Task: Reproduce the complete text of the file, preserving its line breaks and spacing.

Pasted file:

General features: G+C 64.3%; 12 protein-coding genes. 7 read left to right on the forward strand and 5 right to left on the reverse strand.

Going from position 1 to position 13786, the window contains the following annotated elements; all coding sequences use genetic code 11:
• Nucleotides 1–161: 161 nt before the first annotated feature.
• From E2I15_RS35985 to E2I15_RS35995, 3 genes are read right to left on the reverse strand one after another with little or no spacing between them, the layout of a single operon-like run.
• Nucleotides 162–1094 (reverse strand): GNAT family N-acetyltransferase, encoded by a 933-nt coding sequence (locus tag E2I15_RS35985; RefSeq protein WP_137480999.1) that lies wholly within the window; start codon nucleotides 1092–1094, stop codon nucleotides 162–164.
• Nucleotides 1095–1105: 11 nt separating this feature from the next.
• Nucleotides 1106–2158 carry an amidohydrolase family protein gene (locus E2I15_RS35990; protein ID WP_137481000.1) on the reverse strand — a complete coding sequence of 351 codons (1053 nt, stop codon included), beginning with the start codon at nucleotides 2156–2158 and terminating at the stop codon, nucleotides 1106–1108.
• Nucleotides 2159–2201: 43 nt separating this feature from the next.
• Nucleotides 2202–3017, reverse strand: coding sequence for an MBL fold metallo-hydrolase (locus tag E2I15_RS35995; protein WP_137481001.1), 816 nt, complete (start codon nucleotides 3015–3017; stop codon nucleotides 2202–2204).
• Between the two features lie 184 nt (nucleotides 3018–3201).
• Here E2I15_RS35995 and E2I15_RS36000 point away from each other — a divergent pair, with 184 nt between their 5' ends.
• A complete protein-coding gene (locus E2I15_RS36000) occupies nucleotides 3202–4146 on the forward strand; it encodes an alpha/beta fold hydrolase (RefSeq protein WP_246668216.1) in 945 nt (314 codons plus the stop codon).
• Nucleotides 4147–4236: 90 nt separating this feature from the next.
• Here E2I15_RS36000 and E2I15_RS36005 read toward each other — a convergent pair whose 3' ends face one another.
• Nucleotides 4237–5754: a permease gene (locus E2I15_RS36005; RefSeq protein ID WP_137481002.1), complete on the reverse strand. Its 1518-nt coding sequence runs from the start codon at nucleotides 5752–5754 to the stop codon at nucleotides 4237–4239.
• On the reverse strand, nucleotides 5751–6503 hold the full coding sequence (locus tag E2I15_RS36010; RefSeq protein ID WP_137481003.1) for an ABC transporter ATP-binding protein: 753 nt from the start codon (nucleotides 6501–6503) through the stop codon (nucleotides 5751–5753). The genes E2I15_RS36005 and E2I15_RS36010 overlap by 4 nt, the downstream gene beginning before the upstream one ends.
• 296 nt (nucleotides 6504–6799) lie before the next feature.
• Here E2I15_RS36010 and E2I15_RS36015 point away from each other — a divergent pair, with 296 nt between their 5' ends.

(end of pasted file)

General features: G+C 64.3%; 12 protein-coding genes. 7 read left to right on the forward strand and 5 right to left on the reverse strand.

Going from position 1 to position 13786, the window contains the following annotated elements; all coding sequences use genetic code 11:
• Nucleotides 1–161: 161 nt before the first annotated feature.
• From E2I15_RS35985 to E2I15_RS35995, 3 genes are read right to left on the reverse strand one after another with little or no spacing between them, the layout of a single operon-like run.
• Nucleotides 162–1094 (reverse strand): GNAT family N-acetyltransferase, encoded by a 933-nt coding sequence (locus tag E2I15_RS35985; RefSeq protein WP_137480999.1) that lies wholly within the window; start codon nucleotides 1092–1094, stop codon nucleotides 162–164.
• Nucleotides 1095–1105: 11 nt separating this feature from the next.
• Nucleotides 1106–2158 carry an amidohydrolase family protein gene (locus E2I15_RS35990; protein ID WP_137481000.1) on the reverse strand — a complete coding sequence of 351 codons (1053 nt, stop codon included), beginning with the start codon at nucleotides 2156–2158 and terminating at the stop codon, nucleotides 1106–1108.
• Nucleotides 2159–2201: 43 nt separating this feature from the next.
• Nucleotides 2202–3017, reverse strand: coding sequence for an MBL fold metallo-hydrolase (locus tag E2I15_RS35995; protein WP_137481001.1), 816 nt, complete (start codon nucleotides 3015–3017; stop codon nucleotides 2202–2204).
• Between the two features lie 184 nt (nucleotides 3018–3201).
• Here E2I15_RS35995 and E2I15_RS36000 point away from each other — a divergent pair, with 184 nt between their 5' ends.
• A complete protein-coding gene (locus E2I15_RS36000) occupies nucleotides 3202–4146 on the forward strand; it encodes an alpha/beta fold hydrolase (RefSeq protein WP_246668216.1) in 945 nt (314 codons plus the stop codon).
• Nucleotides 4147–4236: 90 nt separating this feature from the next.
• Here E2I15_RS36000 and E2I15_RS36005 read toward each other — a convergent pair whose 3' ends face one another.
• Nucleotides 4237–5754: a permease gene (locus E2I15_RS36005; RefSeq protein ID WP_137481002.1), complete on the reverse strand. Its 1518-nt coding sequence runs from the start codon at nucleotides 5752–5754 to the stop codon at nucleotides 4237–4239.
• On the reverse strand, nucleotides 5751–6503 hold the full coding sequence (locus tag E2I15_RS36010; RefSeq protein ID WP_137481003.1) for an ABC transporter ATP-binding protein: 753 nt from the start codon (nucleotides 6501–6503) through the stop codon (nucleotides 5751–5753). The genes E2I15_RS36005 and E2I15_RS36010 overlap by 4 nt, the downstream gene beginning before the upstream one ends.
• 296 nt (nucleotides 6504–6799) lie before the next feature.
• Here E2I15_RS36010 and E2I15_RS36015 point away from each other — a divergent pair, with 296 nt between their 5' ends.